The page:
Could the horse breed predict colic risk? – Horse
“The clinical impression suggests that certain gastrointestinal lesions are more common in certain types of horses,” said Bettina Dunkel, DVM, PhD, Dipl. ACVIM, ECEIM, ACVECC, FHEA, MRCVS, Senior Lecturer in Equine Medicine at the Royal Veterinary College, UK.
Recently, she and her colleagues undertook a research project to explore the link between race and gastrointestinal injury. They reviewed the medical records of 575 horses diagnosed with various gastrointestinal injuries. Horses included in the study were classified into miniature type (standing less than 11 hands), pony (taller than 11 hands, but shorter than 14.2 hands), Arabian, light breed (mostly thoroughbred and warmblood) or line type.
The team found that:
- Miniatures were the most likely to have colon impactions and colitis (inflammation of the large colon, often associated with diarrhea). They rarely suffered from strangling lesions of the small intestine.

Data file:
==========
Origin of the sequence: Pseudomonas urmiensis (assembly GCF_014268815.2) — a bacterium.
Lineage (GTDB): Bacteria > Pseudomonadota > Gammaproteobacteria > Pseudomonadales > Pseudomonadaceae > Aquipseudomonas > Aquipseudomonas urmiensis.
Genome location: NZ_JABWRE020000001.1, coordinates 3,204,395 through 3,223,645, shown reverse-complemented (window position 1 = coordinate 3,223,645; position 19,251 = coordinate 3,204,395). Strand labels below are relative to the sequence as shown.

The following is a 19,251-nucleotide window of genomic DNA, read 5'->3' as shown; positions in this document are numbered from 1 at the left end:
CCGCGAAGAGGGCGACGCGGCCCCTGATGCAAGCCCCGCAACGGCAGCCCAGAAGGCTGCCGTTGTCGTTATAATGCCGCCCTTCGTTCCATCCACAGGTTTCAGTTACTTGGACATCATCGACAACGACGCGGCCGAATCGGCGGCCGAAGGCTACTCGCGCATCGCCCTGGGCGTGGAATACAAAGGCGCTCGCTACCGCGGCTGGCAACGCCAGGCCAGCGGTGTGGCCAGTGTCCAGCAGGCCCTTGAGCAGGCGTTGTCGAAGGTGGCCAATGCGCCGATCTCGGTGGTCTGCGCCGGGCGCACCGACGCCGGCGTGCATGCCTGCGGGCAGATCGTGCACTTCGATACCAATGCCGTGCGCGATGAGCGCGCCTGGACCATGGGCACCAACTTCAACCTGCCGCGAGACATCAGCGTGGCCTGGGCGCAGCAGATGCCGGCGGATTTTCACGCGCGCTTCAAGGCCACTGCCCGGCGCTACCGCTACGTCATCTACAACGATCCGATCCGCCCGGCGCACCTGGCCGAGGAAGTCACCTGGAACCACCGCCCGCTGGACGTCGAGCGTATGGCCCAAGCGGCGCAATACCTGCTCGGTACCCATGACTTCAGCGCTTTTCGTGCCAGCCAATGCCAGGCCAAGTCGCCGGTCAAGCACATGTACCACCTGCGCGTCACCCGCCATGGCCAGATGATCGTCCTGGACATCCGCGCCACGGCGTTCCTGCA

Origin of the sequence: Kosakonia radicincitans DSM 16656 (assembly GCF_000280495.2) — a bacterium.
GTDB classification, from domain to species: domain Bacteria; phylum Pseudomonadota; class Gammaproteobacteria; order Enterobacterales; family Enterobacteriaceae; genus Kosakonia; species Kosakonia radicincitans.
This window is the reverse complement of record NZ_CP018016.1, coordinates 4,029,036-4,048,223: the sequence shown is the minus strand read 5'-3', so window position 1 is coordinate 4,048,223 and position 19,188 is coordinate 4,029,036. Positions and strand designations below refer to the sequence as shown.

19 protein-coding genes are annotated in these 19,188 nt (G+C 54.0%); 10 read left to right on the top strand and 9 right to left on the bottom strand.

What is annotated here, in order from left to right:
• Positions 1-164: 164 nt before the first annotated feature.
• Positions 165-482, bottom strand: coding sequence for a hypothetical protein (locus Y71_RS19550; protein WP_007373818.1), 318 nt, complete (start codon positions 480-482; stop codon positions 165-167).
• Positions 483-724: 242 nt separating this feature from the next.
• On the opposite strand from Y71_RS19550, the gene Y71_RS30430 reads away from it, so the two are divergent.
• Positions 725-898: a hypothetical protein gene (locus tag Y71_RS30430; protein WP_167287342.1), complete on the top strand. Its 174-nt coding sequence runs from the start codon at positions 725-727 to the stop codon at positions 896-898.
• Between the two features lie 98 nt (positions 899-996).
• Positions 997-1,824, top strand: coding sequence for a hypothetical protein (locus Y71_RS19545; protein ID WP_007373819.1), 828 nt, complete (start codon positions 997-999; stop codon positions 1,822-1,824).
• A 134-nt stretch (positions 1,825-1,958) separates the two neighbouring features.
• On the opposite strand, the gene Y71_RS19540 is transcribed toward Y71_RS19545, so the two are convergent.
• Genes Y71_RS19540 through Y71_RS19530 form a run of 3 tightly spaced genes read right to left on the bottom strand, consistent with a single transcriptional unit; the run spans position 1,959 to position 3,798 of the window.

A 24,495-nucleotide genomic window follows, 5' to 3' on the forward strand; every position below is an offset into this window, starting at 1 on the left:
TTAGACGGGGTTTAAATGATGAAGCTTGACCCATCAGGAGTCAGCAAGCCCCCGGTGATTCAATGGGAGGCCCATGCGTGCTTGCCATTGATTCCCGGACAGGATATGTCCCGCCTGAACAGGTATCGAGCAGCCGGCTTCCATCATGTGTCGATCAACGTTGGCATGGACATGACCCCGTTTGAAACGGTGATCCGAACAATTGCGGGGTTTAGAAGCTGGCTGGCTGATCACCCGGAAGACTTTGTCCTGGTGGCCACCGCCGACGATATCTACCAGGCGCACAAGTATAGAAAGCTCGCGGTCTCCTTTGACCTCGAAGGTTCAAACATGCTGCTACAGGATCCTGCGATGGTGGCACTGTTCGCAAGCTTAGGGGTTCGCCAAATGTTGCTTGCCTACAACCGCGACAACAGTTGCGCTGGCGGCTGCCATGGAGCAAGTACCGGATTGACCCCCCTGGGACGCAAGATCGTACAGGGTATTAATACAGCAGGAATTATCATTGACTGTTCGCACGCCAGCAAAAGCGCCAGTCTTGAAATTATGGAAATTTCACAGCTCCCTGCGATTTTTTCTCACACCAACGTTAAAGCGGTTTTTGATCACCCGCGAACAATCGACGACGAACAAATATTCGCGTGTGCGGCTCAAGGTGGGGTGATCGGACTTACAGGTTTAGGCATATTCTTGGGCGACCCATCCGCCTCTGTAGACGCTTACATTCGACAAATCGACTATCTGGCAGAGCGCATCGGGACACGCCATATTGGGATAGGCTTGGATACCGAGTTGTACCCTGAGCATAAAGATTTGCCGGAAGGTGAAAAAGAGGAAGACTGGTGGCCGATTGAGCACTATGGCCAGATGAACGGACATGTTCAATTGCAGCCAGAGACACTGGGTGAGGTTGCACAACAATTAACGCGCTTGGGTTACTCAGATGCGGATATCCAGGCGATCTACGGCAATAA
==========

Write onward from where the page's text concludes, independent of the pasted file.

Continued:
- Ponies, on the other hand, seemed predisposed to strangling lesions in the small intestine, usually involving a lipoma (fatty tumor). “The fact that miniature horses rarely have strangling small intestine lesions due to lipomas, whereas ponies very often have them was surprising,” said Dunkel.
- Light breeds were most at risk for large colon displacements, either right dorsal or left dorsal. “We suspect that the high frequency of travel is due to the shape of the abdomen and the size of the horse,” she said. “The bigger the horse, the more frequent the trips. “
- Work horses were most often diagnosed with diseases of the large intestine (such as large colon displacements and volvulus or more severe torsion of the colon) and diseases affecting the cecum.
Dunkel cautioned that studies like this only describe the odds of a certain injury occurring and that each case should be considered individually: “Even though a certain injury is rare in a certain type of horse or pony, it can still happen and should not be missed. “
The study, “Differences in gastrointestinal lesions in different types of horses”, was published in the Veterinary record.